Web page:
Image source: SodaStream.
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What: Shares of SodaStream International rose a heart-stopping 51.1% in May 2016, according to data from S&P Global Market Intelligence. At the core of the soda-machine maker's surge, you'll find a fantastic first-quarter report.
So what: The stock was already off to a nice start in May, rising a market-beating 7% before the earnings report. Then SodaStream more than doubled Wall Street's earnings targets alongside revenue 13% above expectations. Shares soared 25% higher over the next two days.
Another 10% surge followed at the very end of the month, when the company announced a system to make beer at home. It's not a full-blown brewery still, but more like a beer-flavored expansion of the traditional SodaStream drink-making tool.
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Now what: Do keep in mind that SodaStream came into May on a sour note. Share prices had been sliding inexorably lower since the summer of 2013, despite a steady drumbeat of positive earnings surprises.
The first-quarter report may have crushed analyst targets, but sales still declined 3.7% year over year while earnings slid 28% lower. It was more of a stabilization event than a surge into clear blue skies.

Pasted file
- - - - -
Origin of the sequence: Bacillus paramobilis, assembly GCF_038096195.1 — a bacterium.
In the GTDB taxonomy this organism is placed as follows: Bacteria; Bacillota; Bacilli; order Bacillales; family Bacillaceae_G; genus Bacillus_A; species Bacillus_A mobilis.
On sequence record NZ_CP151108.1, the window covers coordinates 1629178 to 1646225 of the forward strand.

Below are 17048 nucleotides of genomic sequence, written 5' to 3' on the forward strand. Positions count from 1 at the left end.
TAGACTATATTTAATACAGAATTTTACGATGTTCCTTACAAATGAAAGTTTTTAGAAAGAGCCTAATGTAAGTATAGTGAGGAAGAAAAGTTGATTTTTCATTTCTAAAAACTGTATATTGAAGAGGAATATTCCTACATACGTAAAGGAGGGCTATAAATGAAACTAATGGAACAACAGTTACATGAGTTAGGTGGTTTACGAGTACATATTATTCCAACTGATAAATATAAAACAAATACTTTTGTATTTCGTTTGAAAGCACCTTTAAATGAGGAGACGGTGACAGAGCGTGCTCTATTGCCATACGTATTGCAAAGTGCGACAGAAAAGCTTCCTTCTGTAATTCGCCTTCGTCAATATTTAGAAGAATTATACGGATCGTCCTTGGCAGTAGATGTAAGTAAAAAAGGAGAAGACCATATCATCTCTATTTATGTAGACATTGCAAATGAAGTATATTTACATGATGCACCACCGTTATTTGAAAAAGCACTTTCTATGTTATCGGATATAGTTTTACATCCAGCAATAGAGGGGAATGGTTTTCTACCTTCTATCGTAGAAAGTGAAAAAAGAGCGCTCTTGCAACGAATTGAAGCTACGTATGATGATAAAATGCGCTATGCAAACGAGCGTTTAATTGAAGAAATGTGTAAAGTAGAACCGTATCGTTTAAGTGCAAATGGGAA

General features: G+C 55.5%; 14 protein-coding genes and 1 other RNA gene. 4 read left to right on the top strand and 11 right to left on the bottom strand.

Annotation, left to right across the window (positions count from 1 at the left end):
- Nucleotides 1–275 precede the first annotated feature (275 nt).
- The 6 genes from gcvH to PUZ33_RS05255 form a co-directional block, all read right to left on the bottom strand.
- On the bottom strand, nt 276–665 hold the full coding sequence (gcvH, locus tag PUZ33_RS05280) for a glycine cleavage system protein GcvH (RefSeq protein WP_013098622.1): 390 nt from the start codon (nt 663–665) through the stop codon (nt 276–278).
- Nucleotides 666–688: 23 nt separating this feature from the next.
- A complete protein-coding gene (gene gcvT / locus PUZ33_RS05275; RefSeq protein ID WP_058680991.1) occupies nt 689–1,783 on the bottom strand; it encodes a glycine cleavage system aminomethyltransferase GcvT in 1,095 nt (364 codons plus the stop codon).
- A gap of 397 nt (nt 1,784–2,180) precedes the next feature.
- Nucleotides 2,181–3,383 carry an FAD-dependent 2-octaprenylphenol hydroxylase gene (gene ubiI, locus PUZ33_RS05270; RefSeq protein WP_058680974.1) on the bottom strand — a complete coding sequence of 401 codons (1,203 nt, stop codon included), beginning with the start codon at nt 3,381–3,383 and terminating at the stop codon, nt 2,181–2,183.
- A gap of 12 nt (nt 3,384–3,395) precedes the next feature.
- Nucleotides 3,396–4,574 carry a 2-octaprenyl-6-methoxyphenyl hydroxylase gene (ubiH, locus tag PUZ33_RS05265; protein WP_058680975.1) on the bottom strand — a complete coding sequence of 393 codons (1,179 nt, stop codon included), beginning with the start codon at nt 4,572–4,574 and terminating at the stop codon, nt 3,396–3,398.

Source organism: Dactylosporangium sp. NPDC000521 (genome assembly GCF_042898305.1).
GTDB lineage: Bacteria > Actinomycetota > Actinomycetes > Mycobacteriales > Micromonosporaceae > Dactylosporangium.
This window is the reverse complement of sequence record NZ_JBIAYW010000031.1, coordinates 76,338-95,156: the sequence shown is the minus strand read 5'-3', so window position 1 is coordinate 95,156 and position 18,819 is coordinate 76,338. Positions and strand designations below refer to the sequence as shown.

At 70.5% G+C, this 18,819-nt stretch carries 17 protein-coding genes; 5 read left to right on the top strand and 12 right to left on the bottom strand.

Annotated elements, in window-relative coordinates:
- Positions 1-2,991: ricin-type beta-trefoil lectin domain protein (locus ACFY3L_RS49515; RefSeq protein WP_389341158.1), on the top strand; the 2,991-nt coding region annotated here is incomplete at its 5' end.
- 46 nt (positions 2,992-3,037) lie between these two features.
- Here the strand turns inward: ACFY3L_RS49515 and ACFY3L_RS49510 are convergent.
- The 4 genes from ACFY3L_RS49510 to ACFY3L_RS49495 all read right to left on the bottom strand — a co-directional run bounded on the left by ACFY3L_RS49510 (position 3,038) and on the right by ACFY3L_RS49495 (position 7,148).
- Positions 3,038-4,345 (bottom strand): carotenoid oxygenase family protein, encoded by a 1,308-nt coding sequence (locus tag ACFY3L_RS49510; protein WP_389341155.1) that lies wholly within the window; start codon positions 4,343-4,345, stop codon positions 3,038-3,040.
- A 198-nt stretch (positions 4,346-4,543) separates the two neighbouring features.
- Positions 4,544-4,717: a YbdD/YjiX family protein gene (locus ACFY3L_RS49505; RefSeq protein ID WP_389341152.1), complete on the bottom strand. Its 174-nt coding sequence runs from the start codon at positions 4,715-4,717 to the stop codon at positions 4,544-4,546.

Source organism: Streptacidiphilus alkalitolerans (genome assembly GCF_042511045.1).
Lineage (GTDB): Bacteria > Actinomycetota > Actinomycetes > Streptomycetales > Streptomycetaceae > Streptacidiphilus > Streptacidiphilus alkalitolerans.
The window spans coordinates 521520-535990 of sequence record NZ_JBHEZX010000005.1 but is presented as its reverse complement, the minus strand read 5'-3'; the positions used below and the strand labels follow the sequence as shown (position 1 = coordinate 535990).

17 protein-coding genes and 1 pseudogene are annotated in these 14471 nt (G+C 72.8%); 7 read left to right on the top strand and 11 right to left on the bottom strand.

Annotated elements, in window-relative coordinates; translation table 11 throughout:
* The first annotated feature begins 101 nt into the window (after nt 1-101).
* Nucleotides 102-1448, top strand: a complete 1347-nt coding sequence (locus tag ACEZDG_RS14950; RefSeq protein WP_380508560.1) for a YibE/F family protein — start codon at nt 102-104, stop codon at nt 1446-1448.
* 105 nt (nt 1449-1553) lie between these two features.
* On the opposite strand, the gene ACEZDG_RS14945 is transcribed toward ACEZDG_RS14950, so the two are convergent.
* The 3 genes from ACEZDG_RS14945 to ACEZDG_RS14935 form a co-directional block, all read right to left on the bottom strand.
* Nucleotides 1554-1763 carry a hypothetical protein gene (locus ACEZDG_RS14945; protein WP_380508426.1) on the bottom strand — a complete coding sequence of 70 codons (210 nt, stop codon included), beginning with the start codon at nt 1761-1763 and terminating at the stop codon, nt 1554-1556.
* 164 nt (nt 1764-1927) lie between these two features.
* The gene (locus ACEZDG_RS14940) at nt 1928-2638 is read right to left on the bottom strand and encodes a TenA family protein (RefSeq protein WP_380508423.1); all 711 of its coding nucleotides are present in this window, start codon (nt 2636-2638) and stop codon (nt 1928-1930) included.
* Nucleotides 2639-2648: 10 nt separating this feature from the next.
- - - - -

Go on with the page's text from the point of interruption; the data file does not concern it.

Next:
It is probably too early to declare a return to full health here. Investor enthusiasm notwithstanding, the company needs to show that its beer-making system is a good idea. In fact, the company must still prove beyond a reasonable doubt that the whole carbonated-drinks kit hasn't gone stale again. You do remember those machines being everywhere in the 1980s, right -- only to disappear for the next three decades?
I still don't see how this one-note business can stay relevant in the long run. In other words, the May surge was a rare break from that long-term decline, and I expect plenty more red ink in this company's future.
The article Why SodaStream International Inc. Rose 51% in May originally appeared on Fool.com.
Anders Bylund has no position in any stocks mentioned. The Motley Fool owns shares of SodaStream. Try any of our Foolish newsletter services free for 30 days. We Fools may not all hold the same opinions, but we all believe that considering a diverse range of insights makes us better investors. The Motley Fool has a disclosure policy.
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